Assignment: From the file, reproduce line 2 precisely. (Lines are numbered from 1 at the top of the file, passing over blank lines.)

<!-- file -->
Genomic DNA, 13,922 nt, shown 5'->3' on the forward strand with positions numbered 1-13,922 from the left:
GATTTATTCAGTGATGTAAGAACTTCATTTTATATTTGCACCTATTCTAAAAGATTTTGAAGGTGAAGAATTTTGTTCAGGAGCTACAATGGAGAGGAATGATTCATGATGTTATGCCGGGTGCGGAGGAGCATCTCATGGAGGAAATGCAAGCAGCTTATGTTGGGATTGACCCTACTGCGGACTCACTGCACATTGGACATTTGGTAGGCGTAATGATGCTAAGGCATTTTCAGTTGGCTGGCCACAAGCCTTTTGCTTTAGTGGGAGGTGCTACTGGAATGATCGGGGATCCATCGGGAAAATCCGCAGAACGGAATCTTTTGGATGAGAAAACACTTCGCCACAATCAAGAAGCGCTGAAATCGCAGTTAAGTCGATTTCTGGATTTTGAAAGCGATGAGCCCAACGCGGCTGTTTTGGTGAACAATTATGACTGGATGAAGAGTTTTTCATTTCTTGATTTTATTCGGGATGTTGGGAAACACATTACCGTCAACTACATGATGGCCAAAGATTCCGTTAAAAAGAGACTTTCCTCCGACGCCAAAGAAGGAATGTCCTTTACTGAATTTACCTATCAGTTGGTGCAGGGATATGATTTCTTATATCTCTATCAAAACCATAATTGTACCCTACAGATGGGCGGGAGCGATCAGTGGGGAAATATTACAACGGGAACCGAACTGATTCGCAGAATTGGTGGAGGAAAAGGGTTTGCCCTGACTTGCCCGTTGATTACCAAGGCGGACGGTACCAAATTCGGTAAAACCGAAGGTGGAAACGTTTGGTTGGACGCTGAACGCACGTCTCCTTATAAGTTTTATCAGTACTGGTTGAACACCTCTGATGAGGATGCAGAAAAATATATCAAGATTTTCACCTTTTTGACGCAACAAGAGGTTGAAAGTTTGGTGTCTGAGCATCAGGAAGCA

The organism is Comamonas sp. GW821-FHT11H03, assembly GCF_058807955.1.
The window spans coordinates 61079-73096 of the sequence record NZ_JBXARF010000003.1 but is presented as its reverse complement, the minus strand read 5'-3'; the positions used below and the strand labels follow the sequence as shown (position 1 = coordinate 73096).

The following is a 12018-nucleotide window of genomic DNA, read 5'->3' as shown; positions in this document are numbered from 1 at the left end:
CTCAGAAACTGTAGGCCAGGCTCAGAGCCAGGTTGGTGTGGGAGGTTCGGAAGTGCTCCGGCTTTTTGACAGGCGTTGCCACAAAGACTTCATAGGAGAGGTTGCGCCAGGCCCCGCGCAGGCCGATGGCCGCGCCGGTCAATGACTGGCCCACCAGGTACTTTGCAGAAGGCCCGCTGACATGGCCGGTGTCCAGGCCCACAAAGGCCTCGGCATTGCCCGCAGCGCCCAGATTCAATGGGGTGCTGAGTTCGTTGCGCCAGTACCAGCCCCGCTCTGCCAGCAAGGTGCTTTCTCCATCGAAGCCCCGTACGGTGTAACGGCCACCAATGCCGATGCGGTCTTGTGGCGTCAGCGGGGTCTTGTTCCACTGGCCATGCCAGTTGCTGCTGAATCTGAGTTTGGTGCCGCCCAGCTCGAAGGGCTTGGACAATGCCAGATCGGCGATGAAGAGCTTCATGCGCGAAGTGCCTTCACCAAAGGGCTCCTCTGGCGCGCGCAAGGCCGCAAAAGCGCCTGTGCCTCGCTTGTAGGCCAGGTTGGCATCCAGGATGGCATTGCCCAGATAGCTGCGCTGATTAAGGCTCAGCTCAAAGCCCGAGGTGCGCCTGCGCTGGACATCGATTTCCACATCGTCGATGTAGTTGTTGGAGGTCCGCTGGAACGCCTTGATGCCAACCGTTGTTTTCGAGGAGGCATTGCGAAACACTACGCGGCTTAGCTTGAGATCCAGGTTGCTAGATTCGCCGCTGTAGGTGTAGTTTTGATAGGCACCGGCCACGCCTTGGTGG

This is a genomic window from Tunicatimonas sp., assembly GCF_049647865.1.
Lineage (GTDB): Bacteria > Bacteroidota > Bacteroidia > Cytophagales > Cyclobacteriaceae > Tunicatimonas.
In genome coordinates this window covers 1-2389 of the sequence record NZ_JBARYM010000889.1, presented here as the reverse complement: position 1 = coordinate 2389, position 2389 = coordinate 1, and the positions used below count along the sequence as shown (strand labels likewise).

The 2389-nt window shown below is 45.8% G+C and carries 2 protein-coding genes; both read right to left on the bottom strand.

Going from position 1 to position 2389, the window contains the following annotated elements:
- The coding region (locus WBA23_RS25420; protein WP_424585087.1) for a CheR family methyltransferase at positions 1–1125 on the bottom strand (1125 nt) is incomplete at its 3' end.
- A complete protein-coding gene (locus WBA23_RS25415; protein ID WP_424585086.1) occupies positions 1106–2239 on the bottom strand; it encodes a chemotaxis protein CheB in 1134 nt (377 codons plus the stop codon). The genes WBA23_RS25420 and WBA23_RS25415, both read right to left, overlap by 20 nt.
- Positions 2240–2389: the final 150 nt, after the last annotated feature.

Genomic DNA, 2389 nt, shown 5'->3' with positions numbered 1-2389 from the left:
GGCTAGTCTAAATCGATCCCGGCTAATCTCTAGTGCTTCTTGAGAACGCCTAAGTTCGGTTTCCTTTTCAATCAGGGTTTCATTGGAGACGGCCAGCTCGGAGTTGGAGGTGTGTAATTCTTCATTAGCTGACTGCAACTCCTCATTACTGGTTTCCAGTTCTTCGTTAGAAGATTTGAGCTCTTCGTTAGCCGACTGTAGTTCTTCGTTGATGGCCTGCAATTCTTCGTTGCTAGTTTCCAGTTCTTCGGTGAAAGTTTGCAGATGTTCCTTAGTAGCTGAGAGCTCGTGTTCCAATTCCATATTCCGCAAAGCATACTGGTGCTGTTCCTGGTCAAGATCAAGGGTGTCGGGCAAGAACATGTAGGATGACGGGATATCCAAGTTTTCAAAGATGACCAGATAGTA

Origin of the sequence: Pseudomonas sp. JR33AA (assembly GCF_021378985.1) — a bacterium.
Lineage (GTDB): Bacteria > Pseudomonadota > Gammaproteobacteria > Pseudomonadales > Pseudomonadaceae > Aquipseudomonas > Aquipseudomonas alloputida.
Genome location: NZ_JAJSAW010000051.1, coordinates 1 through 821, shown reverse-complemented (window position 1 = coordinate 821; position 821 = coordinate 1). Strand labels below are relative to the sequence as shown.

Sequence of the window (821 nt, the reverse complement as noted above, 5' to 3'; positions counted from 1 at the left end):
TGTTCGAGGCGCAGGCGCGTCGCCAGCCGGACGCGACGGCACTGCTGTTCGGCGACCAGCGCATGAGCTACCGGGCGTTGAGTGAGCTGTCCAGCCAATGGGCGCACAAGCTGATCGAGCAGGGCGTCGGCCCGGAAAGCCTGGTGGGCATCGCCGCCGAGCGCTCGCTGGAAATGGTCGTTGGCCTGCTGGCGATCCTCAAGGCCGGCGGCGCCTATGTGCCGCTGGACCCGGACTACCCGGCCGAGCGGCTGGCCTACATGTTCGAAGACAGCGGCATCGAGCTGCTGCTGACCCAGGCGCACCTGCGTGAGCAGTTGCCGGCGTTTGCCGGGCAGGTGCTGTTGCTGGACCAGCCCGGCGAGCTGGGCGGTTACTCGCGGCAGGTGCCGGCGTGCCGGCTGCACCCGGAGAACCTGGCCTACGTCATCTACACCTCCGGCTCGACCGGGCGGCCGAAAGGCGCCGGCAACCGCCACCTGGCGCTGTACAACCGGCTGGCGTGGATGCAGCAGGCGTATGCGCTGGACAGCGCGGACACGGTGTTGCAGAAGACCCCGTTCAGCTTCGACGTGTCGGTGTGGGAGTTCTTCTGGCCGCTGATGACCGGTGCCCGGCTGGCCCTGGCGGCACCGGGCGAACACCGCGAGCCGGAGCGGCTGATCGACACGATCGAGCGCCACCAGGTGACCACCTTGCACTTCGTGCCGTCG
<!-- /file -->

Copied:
GATTTATTCAGTGATGTAAGAACTTCATTTTATATTTGCACCTATTCTAAAAGATTTTGAAGGTGAAGAATTTTGTTCAGGAGCTACAATGGAGAGGAATGATTCATGATGTTATGCCGGGTGCGGAGGAGCATCTCATGGAGGAAATGCAAGCAGCTTATGTTGGGATTGACCCTACTGCGGACTCACTGCACATTGGACATTTGGTAGGCGTAATGATGCTAAGGCATTTTCAGTTGGCTGGCCACAAGCCTTTTGCTTTAGTGGGAGGTGCTACTGGAATGATCGGGGATCCATCGGGAAAATCCGCAGAACGGAATCTTTTGGATGAGAAAACACTTCGCCACAATCAAGAAGCGCTGAAATCGCAGTTAAGTCGATTTCTGGATTTTGAAAGCGATGAGCCCAACGCGGCTGTTTTGGTGAACAATTATGACTGGATGAAGAGTTTTTCATTTCTTGATTTTATTCGGGATGTTGGGAAACACATTACCGTCAACTACATGATGGCCAAAGATTCCGTTAAAAAGAGACTTTCCTCCGACGCCAAAGAAGGAATGTCCTTTACTGAATTTACCTATCAGTTGGTGCAGGGATATGATTTCTTATATCTCTATCAAAACCATAATTGTACCCTACAGATGGGCGGGAGCGATCAGTGGGGAAATATTACAACGGGAACCGAACTGATTCGCAGAATTGGTGGAGGAAAAGGGTTTGCCCTGACTTGCCCGTTGATTACCAAGGCGGACGGTACCAAATTCGGTAAAACCGAAGGTGGAAACGTTTGGTTGGACGCTGAACGCACGTCTCCTTATAAGTTTTATCAGTACTGGTTGAACACCTCTGATGAGGATGCAGAAAAATATATCAAGATTTTCACCTTTTTGACGCAACAAGAGGTTGAAAGTTTGGTGTCTGAGCATCAGGAAGCA